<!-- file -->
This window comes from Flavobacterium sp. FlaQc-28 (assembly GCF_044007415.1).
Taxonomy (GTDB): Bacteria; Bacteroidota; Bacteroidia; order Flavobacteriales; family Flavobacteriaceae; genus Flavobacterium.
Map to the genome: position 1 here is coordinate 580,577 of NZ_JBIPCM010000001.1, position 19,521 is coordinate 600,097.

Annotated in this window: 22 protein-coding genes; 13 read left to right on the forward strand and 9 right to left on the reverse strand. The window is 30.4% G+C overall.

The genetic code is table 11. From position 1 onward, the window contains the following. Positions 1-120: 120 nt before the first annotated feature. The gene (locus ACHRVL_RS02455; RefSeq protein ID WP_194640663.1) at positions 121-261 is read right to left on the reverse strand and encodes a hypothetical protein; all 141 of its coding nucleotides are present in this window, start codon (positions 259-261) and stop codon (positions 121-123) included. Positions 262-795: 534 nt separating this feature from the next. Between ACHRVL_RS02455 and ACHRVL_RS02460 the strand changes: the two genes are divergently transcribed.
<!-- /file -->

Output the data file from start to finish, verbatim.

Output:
This window comes from Flavobacterium sp. FlaQc-28 (assembly GCF_044007415.1).
Taxonomy (GTDB): Bacteria; Bacteroidota; Bacteroidia; order Flavobacteriales; family Flavobacteriaceae; genus Flavobacterium.
Map to the genome: position 1 here is coordinate 580,577 of NZ_JBIPCM010000001.1, position 19,521 is coordinate 600,097.

Annotated in this window: 22 protein-coding genes; 13 read left to right on the forward strand and 9 right to left on the reverse strand. The window is 30.4% G+C overall.

The genetic code is table 11. From position 1 onward, the window contains the following. Positions 1-120: 120 nt before the first annotated feature. The gene (locus ACHRVL_RS02455; RefSeq protein ID WP_194640663.1) at positions 121-261 is read right to left on the reverse strand and encodes a hypothetical protein; all 141 of its coding nucleotides are present in this window, start codon (positions 259-261) and stop codon (positions 121-123) included. Positions 262-795: 534 nt separating this feature from the next. Between ACHRVL_RS02455 and ACHRVL_RS02460 the strand changes: the two genes are divergently transcribed.